My product may be the exact right one for your company, but the User Buyer may not understand why, and their best friend’s girlfriend works for my competitor (I know this is a stretch, but stranger things have happened). After all, we’re all human. We usually purchase things due to an emotional response to them, and then find logic to back up our decision.

Maybe an email with true benefits would hit that entire team at just the right moment, and we move things ahead together.

Another (minor) thought – I attended a program at my local library about genealogy around 3 years ago. Since then, I’ve received emails from them about once a month asking whether I’d like to attend other sessions about history, sewing, and a veritable range of other topics – some related to history and genealogy, but many did not. Had I not been on their mailing list, I never would have known about these other programs. Because of one of those mailings, I just attended another session about Abraham Lincoln and the Emancipation Proclamation. It was quite interesting, and I’m glad I went.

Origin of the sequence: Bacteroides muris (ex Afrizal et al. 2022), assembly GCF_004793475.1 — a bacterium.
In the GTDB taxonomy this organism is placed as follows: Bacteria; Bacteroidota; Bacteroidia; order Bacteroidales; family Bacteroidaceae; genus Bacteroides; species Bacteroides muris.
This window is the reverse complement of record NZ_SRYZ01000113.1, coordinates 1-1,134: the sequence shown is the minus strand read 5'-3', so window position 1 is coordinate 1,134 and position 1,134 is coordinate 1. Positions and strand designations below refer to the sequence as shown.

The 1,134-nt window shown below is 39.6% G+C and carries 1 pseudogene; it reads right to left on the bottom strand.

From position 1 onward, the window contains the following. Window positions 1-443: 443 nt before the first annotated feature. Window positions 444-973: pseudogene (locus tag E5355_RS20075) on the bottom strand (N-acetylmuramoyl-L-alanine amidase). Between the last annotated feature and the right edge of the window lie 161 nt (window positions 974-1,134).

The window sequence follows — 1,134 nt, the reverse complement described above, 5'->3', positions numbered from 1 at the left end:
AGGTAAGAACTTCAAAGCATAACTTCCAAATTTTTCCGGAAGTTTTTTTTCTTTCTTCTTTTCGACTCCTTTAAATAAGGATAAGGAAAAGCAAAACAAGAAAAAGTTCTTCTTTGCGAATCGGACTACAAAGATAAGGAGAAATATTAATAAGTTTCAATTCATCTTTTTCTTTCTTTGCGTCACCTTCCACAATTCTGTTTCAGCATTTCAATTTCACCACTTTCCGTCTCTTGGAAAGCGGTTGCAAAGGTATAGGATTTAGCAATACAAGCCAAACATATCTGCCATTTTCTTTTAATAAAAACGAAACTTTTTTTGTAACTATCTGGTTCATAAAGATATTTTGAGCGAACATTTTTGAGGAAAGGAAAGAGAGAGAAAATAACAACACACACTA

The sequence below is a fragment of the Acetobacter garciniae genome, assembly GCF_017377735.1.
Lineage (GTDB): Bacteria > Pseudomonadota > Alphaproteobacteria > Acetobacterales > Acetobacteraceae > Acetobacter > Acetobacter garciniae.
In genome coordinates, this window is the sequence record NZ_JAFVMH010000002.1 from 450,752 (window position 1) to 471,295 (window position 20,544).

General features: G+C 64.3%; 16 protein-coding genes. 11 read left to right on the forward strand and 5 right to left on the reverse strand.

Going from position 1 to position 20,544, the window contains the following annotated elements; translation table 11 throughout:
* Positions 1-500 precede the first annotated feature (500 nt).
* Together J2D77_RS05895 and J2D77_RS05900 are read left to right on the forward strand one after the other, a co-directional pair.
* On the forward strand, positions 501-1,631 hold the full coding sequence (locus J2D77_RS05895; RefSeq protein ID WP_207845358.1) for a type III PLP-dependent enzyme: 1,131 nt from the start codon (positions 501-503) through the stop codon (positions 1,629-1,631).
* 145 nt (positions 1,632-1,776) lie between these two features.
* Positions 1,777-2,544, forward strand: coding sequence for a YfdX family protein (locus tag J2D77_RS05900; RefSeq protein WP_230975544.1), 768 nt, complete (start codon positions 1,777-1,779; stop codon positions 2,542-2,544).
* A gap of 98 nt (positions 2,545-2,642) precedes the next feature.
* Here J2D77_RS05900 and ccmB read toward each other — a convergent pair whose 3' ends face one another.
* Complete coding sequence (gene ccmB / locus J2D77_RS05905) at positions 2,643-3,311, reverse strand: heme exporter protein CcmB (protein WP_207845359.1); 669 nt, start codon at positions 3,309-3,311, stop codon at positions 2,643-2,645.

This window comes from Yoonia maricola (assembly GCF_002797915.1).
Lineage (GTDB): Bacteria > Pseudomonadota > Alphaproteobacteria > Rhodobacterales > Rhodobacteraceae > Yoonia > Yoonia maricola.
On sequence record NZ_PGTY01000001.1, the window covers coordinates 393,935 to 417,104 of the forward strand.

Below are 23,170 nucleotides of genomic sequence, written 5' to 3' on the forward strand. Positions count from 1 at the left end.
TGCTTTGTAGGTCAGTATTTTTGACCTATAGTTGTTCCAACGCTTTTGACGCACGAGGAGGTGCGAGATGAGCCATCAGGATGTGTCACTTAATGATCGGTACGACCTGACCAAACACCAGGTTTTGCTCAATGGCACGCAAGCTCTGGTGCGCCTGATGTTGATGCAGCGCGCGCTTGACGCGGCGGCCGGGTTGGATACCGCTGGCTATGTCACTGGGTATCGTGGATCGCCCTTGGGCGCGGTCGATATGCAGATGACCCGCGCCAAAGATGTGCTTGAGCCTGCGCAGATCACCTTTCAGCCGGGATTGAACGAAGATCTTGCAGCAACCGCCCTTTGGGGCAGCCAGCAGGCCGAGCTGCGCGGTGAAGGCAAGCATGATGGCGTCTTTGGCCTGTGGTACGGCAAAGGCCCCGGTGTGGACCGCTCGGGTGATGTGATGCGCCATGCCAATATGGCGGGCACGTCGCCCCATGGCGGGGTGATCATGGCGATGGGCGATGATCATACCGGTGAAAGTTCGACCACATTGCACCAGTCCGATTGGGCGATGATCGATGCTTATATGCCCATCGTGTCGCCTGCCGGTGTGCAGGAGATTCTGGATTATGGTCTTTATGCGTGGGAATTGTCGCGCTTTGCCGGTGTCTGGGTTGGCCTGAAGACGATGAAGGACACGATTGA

So, what to do?

I’m not asking you to take every call from every salesperson out there, because then you’d never get anything else done, but when a good salesperson calls, with a good reason for calling (which (s)he should be able to tell you way up front in the call), please do take the time to answer the questions. If you say no, and you have good reasons, then any respectable salesperson will take you off their call list. If not, you don’t want to buy from them anyway.

Today, good salespeople do research on your company and they try to find the correct titles of the appropriate folks they should target. And they should know at least a probable set of needs you’re likely to have before they call you. If there’s not a good fit, the final analysisthey will probably not call you in the first place.

So I submit then, that, in the absence of answers on the phone, marketing emails may be the only method of contacting you – and contacting you on your schedule.